Reviews

Short Story Review: TRAVELERS, by Rich Larson

 

This is a mix between a thriller and a science fiction story and one that reminded me strongly of the recent movie Passengers, starring Jennifer Lawrence and Chris Pratt, to the point that I wondered if this short work had been used as a template for the movie script. The premise is quite similar, a sleeper ship and a woman waking up from suspended animation (here called ‘torpor’) to discover that the automated systems brought her out of sleep because of health concerns. When she checks the ship’s status she finds out that their destination is still 32 years away, and that she can’t access the medbay, either to check on her status or to attempt a return to hibernation, but also that she’s not alone: a man has built a nest of blankets in an airlock and he’s playing guitar.

The differences with the movie I mentioned start from here (including the fact that the ship is not on a pleasure cruise, but is rather carrying survivor from an unspecified event), and it’s worth exploring them, particularly where morals are concerned: in the movie, the decision of waking up another passenger, though it was a step not taken lightly, was ultimately condoned. The young woman’s rage about seeing her life and plans shattered because of a selfish act – and not matter the mitigating reasons, it was a selfish act – all but disappear when shared danger and mutual attraction manage to change her mind. This was of course a predictable outcome, because Hollywood rules would not have allowed anything else, but in this short story things are quite different: more realistic, for starters, far darker and much more terrifying.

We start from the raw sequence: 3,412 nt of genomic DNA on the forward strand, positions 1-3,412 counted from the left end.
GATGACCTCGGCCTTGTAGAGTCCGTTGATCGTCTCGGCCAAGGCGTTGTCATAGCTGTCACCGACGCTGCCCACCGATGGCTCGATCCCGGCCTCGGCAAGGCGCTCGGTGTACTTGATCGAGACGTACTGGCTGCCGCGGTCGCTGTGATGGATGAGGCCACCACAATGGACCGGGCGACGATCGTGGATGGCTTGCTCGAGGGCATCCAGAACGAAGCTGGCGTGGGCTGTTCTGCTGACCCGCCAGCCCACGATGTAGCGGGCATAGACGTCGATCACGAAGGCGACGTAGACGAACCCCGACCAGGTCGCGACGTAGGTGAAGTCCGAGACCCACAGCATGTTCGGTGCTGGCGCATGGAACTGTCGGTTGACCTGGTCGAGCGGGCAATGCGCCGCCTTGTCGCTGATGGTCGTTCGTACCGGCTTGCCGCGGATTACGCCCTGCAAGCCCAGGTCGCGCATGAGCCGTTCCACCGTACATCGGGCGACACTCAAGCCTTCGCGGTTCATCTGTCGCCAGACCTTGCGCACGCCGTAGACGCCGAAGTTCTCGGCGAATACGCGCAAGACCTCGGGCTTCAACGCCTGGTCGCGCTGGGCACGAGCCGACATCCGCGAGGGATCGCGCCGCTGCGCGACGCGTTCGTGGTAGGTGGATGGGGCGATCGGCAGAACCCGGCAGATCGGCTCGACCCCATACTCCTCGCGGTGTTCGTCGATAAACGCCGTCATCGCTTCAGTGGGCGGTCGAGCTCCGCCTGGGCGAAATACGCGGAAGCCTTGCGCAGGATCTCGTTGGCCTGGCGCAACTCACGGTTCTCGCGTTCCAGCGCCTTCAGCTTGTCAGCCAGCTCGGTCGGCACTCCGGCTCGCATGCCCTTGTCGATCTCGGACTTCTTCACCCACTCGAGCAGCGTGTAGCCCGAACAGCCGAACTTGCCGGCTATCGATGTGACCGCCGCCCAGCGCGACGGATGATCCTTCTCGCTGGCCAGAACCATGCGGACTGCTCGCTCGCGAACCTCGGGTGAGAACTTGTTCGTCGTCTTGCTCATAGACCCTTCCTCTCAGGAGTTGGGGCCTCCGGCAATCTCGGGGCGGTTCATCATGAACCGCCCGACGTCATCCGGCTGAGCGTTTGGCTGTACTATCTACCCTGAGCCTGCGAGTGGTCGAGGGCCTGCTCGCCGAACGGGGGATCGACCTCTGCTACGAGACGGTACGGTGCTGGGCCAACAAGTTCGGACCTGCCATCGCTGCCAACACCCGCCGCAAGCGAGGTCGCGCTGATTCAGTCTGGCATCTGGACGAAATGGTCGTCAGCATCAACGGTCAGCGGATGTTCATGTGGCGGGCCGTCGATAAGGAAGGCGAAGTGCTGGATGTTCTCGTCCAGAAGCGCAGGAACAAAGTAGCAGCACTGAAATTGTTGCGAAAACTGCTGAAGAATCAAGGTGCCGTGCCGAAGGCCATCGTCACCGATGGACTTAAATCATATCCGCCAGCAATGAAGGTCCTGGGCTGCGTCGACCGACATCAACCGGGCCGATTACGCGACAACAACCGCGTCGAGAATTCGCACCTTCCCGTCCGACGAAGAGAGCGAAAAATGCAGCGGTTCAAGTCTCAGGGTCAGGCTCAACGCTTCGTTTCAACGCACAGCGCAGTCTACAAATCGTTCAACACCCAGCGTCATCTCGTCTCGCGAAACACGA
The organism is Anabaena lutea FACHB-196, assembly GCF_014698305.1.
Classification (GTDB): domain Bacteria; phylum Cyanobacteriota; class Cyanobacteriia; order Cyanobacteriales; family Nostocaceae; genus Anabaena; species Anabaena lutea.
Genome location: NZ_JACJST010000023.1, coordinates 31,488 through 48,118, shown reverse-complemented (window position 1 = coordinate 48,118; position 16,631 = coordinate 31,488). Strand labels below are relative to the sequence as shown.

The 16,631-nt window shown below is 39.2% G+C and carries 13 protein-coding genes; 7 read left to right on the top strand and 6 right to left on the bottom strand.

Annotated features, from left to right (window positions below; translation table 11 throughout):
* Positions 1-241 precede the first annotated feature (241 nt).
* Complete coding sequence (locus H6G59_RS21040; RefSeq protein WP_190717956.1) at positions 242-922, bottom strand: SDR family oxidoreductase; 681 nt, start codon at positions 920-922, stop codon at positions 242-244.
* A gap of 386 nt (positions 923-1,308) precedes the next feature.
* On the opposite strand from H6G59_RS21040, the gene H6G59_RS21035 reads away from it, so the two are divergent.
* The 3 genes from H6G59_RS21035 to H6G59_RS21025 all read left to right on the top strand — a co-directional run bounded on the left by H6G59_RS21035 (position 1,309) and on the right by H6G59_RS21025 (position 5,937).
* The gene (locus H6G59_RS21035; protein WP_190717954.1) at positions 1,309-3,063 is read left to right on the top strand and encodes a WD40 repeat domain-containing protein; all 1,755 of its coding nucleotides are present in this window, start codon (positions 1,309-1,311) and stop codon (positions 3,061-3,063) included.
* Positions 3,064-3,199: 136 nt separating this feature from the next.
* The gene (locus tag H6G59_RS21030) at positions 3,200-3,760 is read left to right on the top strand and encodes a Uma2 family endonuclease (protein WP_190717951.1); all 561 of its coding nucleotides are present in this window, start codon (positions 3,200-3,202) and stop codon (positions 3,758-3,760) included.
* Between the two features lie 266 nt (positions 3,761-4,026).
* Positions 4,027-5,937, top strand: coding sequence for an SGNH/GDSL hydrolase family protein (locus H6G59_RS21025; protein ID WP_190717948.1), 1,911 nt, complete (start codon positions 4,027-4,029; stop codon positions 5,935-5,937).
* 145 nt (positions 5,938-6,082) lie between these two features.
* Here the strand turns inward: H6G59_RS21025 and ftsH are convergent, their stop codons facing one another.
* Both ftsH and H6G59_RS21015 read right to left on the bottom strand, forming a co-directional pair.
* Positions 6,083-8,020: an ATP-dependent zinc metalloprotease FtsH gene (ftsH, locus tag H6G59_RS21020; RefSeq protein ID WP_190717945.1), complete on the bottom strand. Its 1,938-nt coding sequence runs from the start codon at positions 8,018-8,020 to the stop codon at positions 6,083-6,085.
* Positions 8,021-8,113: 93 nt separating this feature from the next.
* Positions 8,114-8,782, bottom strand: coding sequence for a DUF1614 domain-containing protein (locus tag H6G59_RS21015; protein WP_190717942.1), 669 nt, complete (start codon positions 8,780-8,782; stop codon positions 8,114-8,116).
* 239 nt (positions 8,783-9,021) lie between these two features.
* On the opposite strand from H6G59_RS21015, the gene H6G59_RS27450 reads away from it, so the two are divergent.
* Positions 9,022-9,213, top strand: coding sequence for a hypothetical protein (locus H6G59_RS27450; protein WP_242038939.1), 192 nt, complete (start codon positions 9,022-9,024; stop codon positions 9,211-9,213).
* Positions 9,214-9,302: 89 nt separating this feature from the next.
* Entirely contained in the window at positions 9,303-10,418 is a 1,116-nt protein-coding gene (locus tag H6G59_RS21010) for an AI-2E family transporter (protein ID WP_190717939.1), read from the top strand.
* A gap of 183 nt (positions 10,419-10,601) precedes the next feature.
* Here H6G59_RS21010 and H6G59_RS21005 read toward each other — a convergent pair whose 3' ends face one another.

Don’t expect friendly robot bartenders dispensing alcoholic beverages and easy wisdom, nor good-looking characters destined to a happy-ever-after: this is far closer to the truth of the given premise, and far more gruesome…

But worth a look…

You can read the story online here

 

 

My Rating:

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Reviews

Review: JADE CITY (The Green Bone Saga #1), by Fonda Lee

I received this novel from Orbit Books, through NetGalley, in exchange for an honest review.

In recent times I have been quite fortunate when taking chances with authors either unknown to me or publishing their first book, and Jade City was no exception: I read that the author Fonda Lee published a few YA stories before branching out into adult fiction and into this very peculiar genre that is a mix between urban fantasy and a noir, and I must say that the attempt was not just very successful, but also resulted in a deeply engaging story, one that drew me in completely and kept my imagination captive for the whole journey.

The background of Jade City has a fascinating Far Eastern flavor and it’s coupled with a time setting that reminded me of the early ‘60s, conferring to the story a unique feel that is part of its appeal, even though the lion’s share goes to the story itself and the characters. The island of Kekon rests on huge deposits of jade, mined not for its ornamental qualities but because it confers extraordinary powers to those who are able to harness its energy: Green Bones, as they are called, are capable of incredible physical and mental feats – as an individual’s tolerance to jade increases with use, so do the abilities he or she can employ.